Surrogate Twins

GM Europe had a reputation for building solid, reliable but resolutely uncharismatic cars. In an attempt to shake off its fusty image, the company turned to Lotus.

2001 Opel Speedster (c)

The 2000 Opel Speedster and Vauxhall VX220 siblings owe their existence at least in part to one of the many financial crises that have regularly threatened to engulf Lotus Cars over the course of its lifetime. General Motors had owned Lotus outright from October 1986 to August 1993. It had inherited the front-engined Excel 2+2 and mid-engined Esprit, but recognised that both these ageing designs, while selling steadily in small numbers, had limited potential for growth. Instead, it decided to return Lotus to its roots with a small and affordable roadster, which it hoped would have mass-market appeal.

That car was the M100 Elan, a front-wheel-drive two-seater convertible, launched in 1989. This was a well-engineered and undeniably pretty roadster, and GM had big ambitions for it in the US market. Unfortunately, fate intervened in the shape of Mazda, which launched the all-conquering MX-5 in the same year. Not only did the MX-5 undercut the Elan significantly on price, it had a proper traditional RWD layout and promised typically Japanese levels of build quality and reliability.

Keen drivers dismissed the Elan’s FWD handling characteristics as safe but uninvolving, while others were deterred by Lotus’ patchy record for reliability. In the first three years of production, fewer than 4,000 Elans were sold, of which less than 600 made it to the US.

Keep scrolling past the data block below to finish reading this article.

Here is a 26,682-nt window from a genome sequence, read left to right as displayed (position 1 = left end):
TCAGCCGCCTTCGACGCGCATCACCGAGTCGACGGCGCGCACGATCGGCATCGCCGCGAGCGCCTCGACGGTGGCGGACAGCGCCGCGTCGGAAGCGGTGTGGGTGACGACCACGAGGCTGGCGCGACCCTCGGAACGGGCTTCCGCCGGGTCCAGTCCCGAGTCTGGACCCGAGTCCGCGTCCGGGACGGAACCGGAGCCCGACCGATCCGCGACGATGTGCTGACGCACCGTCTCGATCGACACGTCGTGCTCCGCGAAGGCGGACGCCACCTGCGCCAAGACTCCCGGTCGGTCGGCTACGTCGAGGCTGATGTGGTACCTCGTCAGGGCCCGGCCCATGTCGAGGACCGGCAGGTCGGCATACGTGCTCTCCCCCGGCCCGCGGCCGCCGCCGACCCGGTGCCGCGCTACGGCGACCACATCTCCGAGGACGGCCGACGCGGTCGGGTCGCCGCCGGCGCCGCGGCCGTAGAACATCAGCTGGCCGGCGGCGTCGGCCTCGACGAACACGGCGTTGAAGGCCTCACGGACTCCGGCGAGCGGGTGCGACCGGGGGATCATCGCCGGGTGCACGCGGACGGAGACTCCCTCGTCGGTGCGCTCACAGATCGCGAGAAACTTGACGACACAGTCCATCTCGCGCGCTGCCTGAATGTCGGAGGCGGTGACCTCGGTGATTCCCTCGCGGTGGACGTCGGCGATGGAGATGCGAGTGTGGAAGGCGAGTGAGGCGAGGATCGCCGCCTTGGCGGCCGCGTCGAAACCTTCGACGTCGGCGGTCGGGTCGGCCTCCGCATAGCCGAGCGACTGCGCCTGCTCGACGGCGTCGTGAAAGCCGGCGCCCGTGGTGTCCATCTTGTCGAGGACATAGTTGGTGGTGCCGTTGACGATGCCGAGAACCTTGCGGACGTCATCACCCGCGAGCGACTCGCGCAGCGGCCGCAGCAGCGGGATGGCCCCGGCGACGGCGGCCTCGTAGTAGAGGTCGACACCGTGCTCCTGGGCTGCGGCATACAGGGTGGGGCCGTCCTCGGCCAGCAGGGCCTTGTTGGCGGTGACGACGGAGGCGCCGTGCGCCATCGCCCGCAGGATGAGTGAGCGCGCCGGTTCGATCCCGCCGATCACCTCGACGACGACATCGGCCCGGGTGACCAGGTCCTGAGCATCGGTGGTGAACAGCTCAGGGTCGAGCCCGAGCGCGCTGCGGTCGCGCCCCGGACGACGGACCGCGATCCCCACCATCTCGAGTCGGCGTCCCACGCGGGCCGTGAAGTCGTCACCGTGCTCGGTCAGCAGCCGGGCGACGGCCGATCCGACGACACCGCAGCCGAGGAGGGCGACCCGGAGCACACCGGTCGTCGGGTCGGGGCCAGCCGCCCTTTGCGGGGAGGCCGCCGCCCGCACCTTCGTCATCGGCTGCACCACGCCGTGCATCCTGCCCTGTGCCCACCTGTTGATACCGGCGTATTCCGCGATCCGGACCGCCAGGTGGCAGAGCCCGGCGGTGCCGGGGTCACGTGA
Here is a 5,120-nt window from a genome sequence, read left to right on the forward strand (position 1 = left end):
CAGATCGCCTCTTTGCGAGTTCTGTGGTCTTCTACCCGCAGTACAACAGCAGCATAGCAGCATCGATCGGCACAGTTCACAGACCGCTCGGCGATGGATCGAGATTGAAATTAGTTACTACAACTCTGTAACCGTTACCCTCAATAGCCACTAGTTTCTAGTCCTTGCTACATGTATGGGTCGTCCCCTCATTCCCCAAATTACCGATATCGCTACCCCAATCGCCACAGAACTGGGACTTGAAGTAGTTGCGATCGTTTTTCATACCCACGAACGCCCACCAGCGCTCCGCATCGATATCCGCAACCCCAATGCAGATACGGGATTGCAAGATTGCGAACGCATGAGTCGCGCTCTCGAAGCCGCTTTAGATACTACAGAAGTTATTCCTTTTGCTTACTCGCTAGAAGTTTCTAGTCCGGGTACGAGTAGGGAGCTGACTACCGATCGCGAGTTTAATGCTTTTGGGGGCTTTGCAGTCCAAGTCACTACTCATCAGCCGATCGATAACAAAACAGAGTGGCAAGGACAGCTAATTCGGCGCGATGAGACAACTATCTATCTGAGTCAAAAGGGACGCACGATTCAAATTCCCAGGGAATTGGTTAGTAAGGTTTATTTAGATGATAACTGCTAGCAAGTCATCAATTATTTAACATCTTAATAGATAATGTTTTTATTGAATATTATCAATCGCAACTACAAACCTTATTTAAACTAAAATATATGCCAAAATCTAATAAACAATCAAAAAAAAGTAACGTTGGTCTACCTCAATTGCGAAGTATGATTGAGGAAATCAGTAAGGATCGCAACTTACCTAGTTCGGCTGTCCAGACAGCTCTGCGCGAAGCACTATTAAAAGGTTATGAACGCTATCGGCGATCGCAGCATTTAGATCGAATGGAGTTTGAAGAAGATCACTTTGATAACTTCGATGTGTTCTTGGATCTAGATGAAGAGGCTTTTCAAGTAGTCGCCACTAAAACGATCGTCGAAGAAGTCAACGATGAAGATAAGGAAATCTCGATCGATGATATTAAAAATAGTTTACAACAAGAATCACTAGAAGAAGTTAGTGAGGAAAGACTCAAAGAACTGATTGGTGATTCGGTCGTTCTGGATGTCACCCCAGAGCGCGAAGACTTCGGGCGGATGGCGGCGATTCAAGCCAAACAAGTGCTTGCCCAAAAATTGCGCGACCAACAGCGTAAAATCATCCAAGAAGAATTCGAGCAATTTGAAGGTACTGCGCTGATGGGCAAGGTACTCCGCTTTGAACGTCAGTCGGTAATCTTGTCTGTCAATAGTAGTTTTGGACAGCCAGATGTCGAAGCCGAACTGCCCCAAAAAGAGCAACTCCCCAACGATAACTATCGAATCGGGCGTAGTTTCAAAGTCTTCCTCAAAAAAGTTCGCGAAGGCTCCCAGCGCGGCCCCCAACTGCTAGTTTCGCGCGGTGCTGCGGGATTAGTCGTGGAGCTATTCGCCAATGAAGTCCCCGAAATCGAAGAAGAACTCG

1996 Lotus Elan (c)

GM had had enough of its British sports car misadventure and sold out to an investment group in 1993. Just three years later, the company was sold again, this time to Proton Holdings, the Malaysian national automotive company. Despite this instability, Lotus had used the intervening period productively, designing the first Elise.

This was a small, lightweight mid-engined roadster, a car much more in the Lotus tradition than the M100 Elan. Powered by a Rover K-series engine producing just 118bhp, its light weight, just 725kg, allowed it to accelerate to 100km/h in just six seconds. The handling was simply brilliant. The Series 1 Elise and its more powerful derivatives undoubtedly saved the company and gave it a viable future.

1995 Lotus Elise Series 1 (c) classic and performance car

There was, however, a cloud on the horizon, in the shape of tougher European crash regulations, due to be introduced in 2000. The Elise would require significant re-engineering to meet the new regulations. Lotus was, as ever, struggling to meet the cost of this and Proton was contending with its own problems at home, so was reluctant to help.

General Motors again came to Lotus’s rescue. A plan was agreed whereby GM would contribute to the development of the Series 2 Elise if Lotus would also produce a differently bodied version, to be sold under the Opel and Vauxhall marques. That version would become the Opel Speedster and Vauxhall VX220.

2017 Lotus Elise Series 2 Sprint 220 (c)